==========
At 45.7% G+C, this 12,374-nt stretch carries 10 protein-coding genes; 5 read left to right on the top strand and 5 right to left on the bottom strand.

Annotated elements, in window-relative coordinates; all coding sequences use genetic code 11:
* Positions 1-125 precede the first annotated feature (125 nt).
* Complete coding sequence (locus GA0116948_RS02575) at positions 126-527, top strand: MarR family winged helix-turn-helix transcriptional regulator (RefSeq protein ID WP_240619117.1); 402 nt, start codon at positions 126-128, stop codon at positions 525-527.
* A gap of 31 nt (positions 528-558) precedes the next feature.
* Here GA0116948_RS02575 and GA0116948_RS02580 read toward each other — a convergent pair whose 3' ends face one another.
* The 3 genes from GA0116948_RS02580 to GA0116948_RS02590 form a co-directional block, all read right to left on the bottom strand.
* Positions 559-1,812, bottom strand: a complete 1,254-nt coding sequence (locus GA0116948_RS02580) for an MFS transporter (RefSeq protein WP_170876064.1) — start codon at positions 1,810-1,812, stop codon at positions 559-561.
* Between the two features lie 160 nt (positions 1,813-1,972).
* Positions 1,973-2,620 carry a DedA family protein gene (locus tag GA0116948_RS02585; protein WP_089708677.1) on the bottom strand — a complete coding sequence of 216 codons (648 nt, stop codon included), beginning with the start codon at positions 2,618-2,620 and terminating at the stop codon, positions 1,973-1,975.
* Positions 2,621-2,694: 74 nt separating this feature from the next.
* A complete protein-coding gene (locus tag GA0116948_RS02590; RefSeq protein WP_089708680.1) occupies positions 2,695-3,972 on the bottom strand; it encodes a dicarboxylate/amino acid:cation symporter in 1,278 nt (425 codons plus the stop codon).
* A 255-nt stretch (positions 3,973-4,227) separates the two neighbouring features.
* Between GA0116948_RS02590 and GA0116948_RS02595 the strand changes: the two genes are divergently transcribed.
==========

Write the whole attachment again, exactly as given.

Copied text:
At 45.7% G+C, this 12,374-nt stretch carries 10 protein-coding genes; 5 read left to right on the top strand and 5 right to left on the bottom strand.

Annotated elements, in window-relative coordinates; all coding sequences use genetic code 11:
* Positions 1-125 precede the first annotated feature (125 nt).
* Complete coding sequence (locus GA0116948_RS02575) at positions 126-527, top strand: MarR family winged helix-turn-helix transcriptional regulator (RefSeq protein ID WP_240619117.1); 402 nt, start codon at positions 126-128, stop codon at positions 525-527.
* A gap of 31 nt (positions 528-558) precedes the next feature.
* Here GA0116948_RS02575 and GA0116948_RS02580 read toward each other — a convergent pair whose 3' ends face one another.
* The 3 genes from GA0116948_RS02580 to GA0116948_RS02590 form a co-directional block, all read right to left on the bottom strand.
* Positions 559-1,812, bottom strand: a complete 1,254-nt coding sequence (locus GA0116948_RS02580) for an MFS transporter (RefSeq protein WP_170876064.1) — start codon at positions 1,810-1,812, stop codon at positions 559-561.
* Between the two features lie 160 nt (positions 1,813-1,972).
* Positions 1,973-2,620 carry a DedA family protein gene (locus tag GA0116948_RS02585; protein WP_089708677.1) on the bottom strand — a complete coding sequence of 216 codons (648 nt, stop codon included), beginning with the start codon at positions 2,618-2,620 and terminating at the stop codon, positions 1,973-1,975.
* Positions 2,621-2,694: 74 nt separating this feature from the next.
* A complete protein-coding gene (locus tag GA0116948_RS02590; RefSeq protein WP_089708680.1) occupies positions 2,695-3,972 on the bottom strand; it encodes a dicarboxylate/amino acid:cation symporter in 1,278 nt (425 codons plus the stop codon).
* A 255-nt stretch (positions 3,973-4,227) separates the two neighbouring features.
* Between GA0116948_RS02590 and GA0116948_RS02595 the strand changes: the two genes are divergently transcribed.